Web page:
Ahmad Odeh / Unsplash

Christians have often had a paradoxical perspective concerning the human body. One of the (unfortunately) influential ideas about the body is that it is a problem: a worthless, sinful shell in which our soul exists until it can be freed through death to live eternally with God. At the same time, one of the bedrocks of Christian belief is that Jesus was God incarnate. In Christ, God took on human flesh and became like us to redeem us. Is the body profane or holy? Clearly, the human body can’t be all bad if Jesus is the word that became flesh.

Many churches have a good track record of ministering to the spiritual and emotional dimensions of our humanity, but as Dorothy Bass points out on PracticingOurFaith.orgwe still have work to do in living out the gospel in our body. Our body is sacred because we are made in the image of God. As the injured and the aging know all too well, the body is vulnerable and in need of care and compassion. The way we dress, touch and express ourselves through the body is inseparable from the belief that God dwells within us.

In traditional African American congregations, people typically wear “church clothes” for worship even though casual attire has been a trend among U.S. congregations for years. The practice of dressing up is rooted in the belief that the way you adorn your body for worship reflects your respect for God. In addition, Black and brown bodies have historically been viewed as less worthy in our culture. Dressing up for church was a way to cultivate an intrinsic sense of self-worth for those living in marginalized bodies.

Pastoral leaders can have a profound influence on the way members understand the goodness of the human body. In our sermons and by our example, we either communicate that the body is a problem or a blessing. This Eastertide, as we live into the truth of Jesus’ bodily resurrection, how can we help Christians honor the body as a sacred gift from God?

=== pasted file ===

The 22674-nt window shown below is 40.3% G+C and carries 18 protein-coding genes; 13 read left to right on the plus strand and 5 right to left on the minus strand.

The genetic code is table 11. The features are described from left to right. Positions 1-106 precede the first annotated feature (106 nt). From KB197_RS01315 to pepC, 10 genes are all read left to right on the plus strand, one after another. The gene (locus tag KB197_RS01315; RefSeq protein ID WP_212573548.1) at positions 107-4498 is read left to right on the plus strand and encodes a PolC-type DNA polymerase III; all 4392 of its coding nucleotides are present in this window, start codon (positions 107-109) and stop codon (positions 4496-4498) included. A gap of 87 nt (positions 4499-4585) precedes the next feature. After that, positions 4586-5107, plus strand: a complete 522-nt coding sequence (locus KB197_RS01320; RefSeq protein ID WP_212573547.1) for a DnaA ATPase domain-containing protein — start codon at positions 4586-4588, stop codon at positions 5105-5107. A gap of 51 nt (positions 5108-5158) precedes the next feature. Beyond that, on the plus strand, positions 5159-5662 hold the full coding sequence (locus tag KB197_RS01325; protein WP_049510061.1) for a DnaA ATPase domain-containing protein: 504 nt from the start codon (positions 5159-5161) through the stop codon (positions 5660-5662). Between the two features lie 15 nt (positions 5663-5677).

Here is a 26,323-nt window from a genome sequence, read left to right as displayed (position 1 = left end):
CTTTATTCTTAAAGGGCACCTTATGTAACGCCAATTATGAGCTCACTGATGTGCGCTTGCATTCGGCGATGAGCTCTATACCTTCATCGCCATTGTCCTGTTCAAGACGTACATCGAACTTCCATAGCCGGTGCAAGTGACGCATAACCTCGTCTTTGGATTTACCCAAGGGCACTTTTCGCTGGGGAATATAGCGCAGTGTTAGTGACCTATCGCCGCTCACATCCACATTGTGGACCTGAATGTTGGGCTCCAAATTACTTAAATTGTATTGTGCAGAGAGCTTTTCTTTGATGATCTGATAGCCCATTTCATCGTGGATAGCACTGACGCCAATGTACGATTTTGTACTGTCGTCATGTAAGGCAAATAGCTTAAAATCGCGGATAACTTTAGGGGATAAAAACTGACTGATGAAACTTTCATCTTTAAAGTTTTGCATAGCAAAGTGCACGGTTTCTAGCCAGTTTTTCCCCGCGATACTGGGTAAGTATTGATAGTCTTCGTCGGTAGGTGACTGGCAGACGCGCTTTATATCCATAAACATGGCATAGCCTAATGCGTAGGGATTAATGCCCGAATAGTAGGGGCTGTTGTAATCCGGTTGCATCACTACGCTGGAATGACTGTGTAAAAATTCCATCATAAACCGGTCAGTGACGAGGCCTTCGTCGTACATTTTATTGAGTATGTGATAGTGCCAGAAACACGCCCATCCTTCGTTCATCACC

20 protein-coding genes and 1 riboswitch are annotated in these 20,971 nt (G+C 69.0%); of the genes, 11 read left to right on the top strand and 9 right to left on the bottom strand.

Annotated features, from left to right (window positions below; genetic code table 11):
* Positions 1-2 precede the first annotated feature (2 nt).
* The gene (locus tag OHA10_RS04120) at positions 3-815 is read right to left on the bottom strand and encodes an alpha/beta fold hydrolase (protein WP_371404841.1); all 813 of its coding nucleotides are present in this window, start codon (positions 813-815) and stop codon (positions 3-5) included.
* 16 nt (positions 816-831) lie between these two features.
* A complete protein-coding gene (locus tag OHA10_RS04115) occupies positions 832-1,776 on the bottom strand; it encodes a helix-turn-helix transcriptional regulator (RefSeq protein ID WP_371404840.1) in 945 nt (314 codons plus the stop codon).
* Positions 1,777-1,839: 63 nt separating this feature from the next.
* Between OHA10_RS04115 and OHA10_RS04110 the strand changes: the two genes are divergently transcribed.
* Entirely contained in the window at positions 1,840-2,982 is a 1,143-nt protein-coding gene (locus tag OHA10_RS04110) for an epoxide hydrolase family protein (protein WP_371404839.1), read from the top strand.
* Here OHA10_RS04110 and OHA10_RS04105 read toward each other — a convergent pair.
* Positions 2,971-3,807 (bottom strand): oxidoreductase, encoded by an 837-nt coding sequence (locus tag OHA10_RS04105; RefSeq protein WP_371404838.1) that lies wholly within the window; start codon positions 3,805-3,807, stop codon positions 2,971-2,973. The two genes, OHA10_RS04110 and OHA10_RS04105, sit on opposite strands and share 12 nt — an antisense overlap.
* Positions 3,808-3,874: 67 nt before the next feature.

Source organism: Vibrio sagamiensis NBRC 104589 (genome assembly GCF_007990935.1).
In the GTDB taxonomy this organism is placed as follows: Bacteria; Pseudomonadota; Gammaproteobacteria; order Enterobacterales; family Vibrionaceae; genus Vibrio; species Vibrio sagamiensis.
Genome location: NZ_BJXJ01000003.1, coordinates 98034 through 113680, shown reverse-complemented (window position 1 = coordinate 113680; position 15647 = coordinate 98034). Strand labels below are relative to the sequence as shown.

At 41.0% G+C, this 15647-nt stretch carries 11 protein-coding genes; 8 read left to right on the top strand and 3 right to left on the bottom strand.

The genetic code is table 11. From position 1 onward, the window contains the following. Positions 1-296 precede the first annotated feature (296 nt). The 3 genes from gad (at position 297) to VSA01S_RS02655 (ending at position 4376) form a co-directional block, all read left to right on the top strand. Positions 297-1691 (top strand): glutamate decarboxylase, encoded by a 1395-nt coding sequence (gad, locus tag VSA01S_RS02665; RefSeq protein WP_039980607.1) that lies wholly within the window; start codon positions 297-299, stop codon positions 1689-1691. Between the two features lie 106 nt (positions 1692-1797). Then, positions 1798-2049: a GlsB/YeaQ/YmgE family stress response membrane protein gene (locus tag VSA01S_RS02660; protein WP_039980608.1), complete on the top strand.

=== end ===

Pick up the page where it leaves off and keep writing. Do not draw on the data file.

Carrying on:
Honoring the Body

From PracticingOurFaith.org

The purpose of rest is to enable us to work more, right?

Deeply and faithfully loving and caring for oneself is enough — it’s not just a pause between activities, writes a seminary professor and psychologist.

By Chanequa Walker-Barnes

Bodies and heresy

When we fail to take care of our bodies, we are guilty of “flabby Gnosticism” — the notion that bodies don’t matter as much as souls.

By Heather Moffitt

Will this work make me sick?

Our discernment processes don’t often consider the physical sustainability of our work, but Christian leaders have a theological obligation to explore this question.

By Gretchen E. Ziegenhals

Public health from the pulpit: First steps for clergy to help create healthier communities

The gap between clergy and health professionals is hard to bridge, but pastors and Christian leaders can begin with some simple steps to help their communities flourish.

By Alejandra Salemi

Before you go…

After God raised Jesus from the dead, Mary’s first instinct was to embrace him. She wanted to express the overwhelming joy of the moment by hugging Jesus’ body.

Our body has not yet been transformed as his was. We still need rest, exercise, medicine, touch, food and healing. We are called to honor our bodies, which is different than worshipping and making idols of our bodies. To honor the body is to respect its Creator, complexity, dignity, abilities and limitations. Let’s reexamine the practices of our faith and find new ways to affirm the body as a temple of the living God.

You can reach me and the Alban Weekly team at alban@duke.edu. Until next week, keep leading!

Prince Rivers

Editor, Alban at Duke Divinity

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